Based on the rising experiences with its country cousin, kenaf (Hibiscus cannabinus), okra could, at least in principle, have a future producing yet more things that are strange for a vegetable crop, including:
*Construction materials: Kenaf-blend panels are said to perform better than the present particleboard.
*Handicrafts: Kenaf fiber makes excellent mats, hats, baskets, and more.
*Forage: Chopping up the whole kenaf plant and feeding it to animals has proven successful.
*Fuel: Kenaf roots and stems burn fiercely.
Abelmoschus esculentus is cultivated throughout the tropical and warm temperate regions of the world for its fibrous fruits or pods containing round, white seeds. The fruits are harvested when immature and eaten as a vegetable.
The immature pods are used for soups, canning and stews or as a fried or boiled vegetable. The hibiscus like flowers and upright plant (3 to 6 feet or more in height) have ornamental value for backyard gardens.
A traditional food plant in Africa, this little-known vegetable has potential to improve nutrition, boost food security, foster rural development and support sustainable landcare.
In Egypt, Greece, Iran, Iraq, Jordan, Lebanon, Turkey and Yemen, and other parts of the eastern Mediterranean, okra is widely used in a thick stew made with vegetables and meat. In Indian cooking, it is sauteed or added to gravy-based preparations and is very popular in South India. In Caribbean islands okra is cooked up and eaten as soup, often with fish. In Haiti, it is cooked with rice and maize; it is also used as a sauce for meat. It became a popular vegetable in Japanese cuisine toward the end of the 20th century, served with soy sauce and katsuobushi or as tempura. It is used as a thickening agent in gumbo. Breaded, deep fried okra is served in the southern United States. The immature pods may also be pickled.
Okra leaves may be cooked in a similar manner as the greens of beets or dandelions. The leaves are also eaten raw in salads. Okra seeds may be roasted and ground to form a non-caffeinated substitute for coffee. As imports were disrupted by the American Civil War in 1861, the Austin State Gazette noted, “An acre of okra will produce seed enough to furnish a plantation of fifty negroes with coffee in every way equal to that imported from Rio.
Okra forms part of several regional “signature” dishes. Frango com quiabo (chicken with okra) is a Brazilian dish that is especially famous in the region of Minas Gerais. Gumbo, a hearty stew whose key ingredient is okra, is found throughout the Gulf Coast of the United States and in the South Carolina Lowcountry. The word “gumbo” is based on the Central Bantu word for okra, “kigombo”, via the Caribbean Spanish “guingambó” or “quimbombó”. It is also an expected ingredient in callaloo, a Caribbean dish and the national dish of Trinidad & Tobago. Okra is also enjoyed in Nigeria where okra soup (Draw soup) is a special delicacy with Garri(eba) or akpu.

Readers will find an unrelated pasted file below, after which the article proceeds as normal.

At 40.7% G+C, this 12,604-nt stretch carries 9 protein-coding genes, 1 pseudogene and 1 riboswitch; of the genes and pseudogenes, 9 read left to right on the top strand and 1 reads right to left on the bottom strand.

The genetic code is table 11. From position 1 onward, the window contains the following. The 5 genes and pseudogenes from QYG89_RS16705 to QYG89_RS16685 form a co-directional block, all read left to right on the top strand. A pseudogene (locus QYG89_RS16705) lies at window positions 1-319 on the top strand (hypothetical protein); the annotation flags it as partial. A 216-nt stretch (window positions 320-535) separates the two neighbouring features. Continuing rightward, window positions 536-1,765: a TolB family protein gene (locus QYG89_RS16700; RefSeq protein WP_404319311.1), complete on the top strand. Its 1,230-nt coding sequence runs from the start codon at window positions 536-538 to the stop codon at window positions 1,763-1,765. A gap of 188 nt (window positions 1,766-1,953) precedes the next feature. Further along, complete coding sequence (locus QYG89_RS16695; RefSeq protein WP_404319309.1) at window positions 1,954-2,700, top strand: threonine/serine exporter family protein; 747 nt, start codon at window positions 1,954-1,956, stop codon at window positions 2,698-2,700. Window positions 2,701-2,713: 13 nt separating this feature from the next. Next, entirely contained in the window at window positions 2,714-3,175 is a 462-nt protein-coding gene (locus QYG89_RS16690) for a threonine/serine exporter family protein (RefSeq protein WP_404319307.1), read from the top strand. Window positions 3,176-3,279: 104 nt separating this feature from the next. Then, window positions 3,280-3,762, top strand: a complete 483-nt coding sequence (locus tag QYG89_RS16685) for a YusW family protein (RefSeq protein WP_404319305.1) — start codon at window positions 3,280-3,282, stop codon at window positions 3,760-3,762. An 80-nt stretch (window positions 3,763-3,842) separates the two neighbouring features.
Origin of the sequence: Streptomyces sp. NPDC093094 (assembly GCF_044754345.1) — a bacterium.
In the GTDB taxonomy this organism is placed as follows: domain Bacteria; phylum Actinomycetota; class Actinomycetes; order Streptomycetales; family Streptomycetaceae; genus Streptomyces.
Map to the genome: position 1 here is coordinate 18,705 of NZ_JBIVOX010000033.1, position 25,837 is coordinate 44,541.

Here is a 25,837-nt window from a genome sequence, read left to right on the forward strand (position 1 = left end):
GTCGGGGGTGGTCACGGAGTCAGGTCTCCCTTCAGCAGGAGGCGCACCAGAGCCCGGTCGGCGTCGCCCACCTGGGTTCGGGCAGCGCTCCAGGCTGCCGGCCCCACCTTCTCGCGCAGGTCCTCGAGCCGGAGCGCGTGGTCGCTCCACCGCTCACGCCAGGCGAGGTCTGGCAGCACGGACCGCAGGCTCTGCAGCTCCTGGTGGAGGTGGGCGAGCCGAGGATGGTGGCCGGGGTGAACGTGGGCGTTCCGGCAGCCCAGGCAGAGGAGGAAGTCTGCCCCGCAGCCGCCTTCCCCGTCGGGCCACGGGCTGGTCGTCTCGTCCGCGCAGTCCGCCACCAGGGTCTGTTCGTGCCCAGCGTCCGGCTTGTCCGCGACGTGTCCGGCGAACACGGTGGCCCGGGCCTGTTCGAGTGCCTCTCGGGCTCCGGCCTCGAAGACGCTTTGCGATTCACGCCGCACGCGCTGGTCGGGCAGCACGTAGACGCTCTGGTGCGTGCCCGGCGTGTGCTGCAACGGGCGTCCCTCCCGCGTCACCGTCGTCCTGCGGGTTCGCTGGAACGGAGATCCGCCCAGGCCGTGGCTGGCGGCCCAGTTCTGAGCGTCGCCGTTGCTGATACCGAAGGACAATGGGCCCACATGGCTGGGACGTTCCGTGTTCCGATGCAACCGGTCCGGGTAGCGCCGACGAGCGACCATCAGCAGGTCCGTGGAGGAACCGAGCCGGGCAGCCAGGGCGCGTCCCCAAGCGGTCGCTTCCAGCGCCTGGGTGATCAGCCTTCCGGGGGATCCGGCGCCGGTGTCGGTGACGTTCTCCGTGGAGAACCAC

In Vietnam, okra is the important ingredient in the dish canh chua.
Mature okra is used to make rope and paper! (Avoid those old woody pods!).
Okra is a good source of vitamin C and A, also B complex vitamins, iron and calcium. It is low in calories, a good source of dietary fiber, and is fat-free.
Okra oil is a pressed seed oil, extracted from the seeds of the okra. The greenish yellow edible oil has a pleasant taste and odor, and is high in unsaturated fats such as oleic acid and linoleic acid. The oil content of the seed is quite high at about 40%. Oil yields from okra crops are also high. At 794 kg/ha, the yield was exceeded only by that of sunflower oil in one trial.
Unspecified parts of the plant reportedly possess diuretic properties.
Contains male contraceptive gossypol.
According to Sylvia W. Zook, Ph.D. (nutritionist) Okra has several benefits.
1. The superior fiber found in okra helps to stabilize blood sugar by curbing the rate at which sugar is absorbed from the intestinal tract.
2. Okra’s mucilage binds cholesterol and bile acid carrying toxins dumped into it by the filtering liver.